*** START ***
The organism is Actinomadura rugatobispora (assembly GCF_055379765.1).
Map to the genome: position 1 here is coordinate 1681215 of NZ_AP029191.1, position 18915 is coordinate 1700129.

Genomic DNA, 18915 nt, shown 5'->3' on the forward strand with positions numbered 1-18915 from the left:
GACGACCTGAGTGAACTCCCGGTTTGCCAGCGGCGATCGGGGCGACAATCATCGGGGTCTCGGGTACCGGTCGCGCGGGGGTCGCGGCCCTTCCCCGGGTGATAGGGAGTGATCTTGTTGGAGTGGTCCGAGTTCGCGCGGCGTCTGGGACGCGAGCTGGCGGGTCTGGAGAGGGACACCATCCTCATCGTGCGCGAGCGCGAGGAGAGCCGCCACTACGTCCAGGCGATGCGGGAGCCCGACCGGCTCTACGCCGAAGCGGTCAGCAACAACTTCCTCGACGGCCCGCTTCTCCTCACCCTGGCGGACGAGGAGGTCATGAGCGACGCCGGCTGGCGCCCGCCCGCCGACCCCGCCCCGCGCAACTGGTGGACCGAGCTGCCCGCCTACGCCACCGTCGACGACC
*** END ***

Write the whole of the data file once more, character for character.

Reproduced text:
The organism is Actinomadura rugatobispora (assembly GCF_055379765.1).
Map to the genome: position 1 here is coordinate 1681215 of NZ_AP029191.1, position 18915 is coordinate 1700129.

Genomic DNA, 18915 nt, shown 5'->3' on the forward strand with positions numbered 1-18915 from the left:
GACGACCTGAGTGAACTCCCGGTTTGCCAGCGGCGATCGGGGCGACAATCATCGGGGTCTCGGGTACCGGTCGCGCGGGGGTCGCGGCCCTTCCCCGGGTGATAGGGAGTGATCTTGTTGGAGTGGTCCGAGTTCGCGCGGCGTCTGGGACGCGAGCTGGCGGGTCTGGAGAGGGACACCATCCTCATCGTGCGCGAGCGCGAGGAGAGCCGCCACTACGTCCAGGCGATGCGGGAGCCCGACCGGCTCTACGCCGAAGCGGTCAGCAACAACTTCCTCGACGGCCCGCTTCTCCTCACCCTGGCGGACGAGGAGGTCATGAGCGACGCCGGCTGGCGCCCGCCCGCCGACCCCGCCCCGCGCAACTGGTGGACCGAGCTGCCCGCCTACGCCACCGTCGACGACC